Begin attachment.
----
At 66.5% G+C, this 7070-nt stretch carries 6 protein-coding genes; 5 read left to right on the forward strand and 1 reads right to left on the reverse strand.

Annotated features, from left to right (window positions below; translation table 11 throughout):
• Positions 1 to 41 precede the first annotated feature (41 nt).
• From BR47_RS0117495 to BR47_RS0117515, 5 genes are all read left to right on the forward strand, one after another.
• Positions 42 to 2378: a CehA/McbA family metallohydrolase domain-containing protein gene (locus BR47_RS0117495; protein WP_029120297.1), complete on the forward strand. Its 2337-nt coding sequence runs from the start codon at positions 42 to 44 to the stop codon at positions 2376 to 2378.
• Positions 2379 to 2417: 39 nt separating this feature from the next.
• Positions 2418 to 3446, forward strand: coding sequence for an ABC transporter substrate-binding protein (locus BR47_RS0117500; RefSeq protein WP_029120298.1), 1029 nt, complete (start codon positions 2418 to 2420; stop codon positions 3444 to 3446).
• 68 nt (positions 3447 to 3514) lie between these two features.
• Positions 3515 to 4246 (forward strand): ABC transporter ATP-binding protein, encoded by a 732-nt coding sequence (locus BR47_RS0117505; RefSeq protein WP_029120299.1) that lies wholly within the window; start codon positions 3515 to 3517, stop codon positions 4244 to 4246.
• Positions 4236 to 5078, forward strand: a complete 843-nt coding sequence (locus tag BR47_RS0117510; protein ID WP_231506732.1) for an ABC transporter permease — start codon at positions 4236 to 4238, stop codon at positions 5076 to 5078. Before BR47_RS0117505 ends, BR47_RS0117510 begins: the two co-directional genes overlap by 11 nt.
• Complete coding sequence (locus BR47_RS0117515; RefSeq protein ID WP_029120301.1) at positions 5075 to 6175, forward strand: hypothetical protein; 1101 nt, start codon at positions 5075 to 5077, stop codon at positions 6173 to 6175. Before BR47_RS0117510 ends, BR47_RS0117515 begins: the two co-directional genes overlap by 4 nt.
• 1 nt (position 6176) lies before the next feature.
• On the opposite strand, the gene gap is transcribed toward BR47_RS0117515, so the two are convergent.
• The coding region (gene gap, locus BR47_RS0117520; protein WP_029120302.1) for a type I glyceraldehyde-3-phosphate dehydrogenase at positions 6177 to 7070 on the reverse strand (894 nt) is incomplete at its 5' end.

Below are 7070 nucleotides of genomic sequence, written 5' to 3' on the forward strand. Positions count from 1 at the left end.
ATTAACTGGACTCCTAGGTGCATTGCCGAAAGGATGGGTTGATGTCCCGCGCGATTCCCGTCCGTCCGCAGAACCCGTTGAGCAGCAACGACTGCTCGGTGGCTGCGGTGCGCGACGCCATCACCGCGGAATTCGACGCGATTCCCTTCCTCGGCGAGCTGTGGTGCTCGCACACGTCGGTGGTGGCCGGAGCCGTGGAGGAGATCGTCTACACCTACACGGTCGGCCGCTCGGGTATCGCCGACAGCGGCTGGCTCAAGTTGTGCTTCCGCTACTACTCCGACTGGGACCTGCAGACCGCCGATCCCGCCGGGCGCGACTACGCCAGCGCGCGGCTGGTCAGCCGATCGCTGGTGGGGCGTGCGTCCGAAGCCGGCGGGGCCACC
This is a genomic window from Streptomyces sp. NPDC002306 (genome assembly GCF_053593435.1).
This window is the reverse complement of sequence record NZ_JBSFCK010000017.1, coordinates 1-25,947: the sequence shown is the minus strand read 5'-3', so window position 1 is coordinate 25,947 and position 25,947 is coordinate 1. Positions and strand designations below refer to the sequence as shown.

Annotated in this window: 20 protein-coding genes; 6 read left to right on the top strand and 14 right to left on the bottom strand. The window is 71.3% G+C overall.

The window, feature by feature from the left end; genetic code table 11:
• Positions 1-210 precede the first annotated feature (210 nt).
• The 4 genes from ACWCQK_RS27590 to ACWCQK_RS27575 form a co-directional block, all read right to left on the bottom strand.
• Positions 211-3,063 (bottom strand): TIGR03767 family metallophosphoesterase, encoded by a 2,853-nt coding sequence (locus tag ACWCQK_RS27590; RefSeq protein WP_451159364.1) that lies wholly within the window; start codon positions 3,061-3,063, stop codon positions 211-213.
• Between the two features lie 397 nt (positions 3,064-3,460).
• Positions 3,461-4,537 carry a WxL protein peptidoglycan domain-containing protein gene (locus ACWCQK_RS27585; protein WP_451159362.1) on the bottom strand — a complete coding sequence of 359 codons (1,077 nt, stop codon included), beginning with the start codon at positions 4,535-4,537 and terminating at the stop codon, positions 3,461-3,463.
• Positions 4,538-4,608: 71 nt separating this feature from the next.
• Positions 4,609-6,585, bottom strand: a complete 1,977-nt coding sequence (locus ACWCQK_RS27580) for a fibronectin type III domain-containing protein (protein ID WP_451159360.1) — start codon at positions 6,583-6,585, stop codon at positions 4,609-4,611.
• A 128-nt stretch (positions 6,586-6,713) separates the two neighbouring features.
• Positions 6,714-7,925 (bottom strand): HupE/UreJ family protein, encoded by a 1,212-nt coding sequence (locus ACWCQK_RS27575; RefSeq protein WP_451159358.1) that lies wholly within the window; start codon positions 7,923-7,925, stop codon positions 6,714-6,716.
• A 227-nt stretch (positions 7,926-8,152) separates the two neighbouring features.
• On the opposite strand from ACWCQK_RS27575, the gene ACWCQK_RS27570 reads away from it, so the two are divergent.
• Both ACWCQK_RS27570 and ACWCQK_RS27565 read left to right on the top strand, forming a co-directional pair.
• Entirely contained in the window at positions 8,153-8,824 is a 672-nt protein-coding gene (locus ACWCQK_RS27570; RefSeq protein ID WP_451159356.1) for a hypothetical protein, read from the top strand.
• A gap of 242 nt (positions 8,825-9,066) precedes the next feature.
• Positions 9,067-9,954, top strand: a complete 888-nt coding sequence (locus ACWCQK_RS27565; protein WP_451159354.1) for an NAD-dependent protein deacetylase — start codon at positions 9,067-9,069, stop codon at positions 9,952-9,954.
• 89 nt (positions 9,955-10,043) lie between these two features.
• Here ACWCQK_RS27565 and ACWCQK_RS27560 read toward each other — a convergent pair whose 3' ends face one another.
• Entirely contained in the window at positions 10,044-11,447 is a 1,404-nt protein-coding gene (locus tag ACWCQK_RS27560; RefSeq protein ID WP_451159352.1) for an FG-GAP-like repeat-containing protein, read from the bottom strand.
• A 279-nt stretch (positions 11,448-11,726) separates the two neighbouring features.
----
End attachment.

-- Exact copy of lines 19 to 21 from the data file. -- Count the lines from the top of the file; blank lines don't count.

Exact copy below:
Annotated in this window: 20 protein-coding genes; 6 read left to right on the top strand and 14 right to left on the bottom strand. The window is 71.3% G+C overall.

The window, feature by feature from the left end; genetic code table 11:
• Positions 1-210 precede the first annotated feature (210 nt).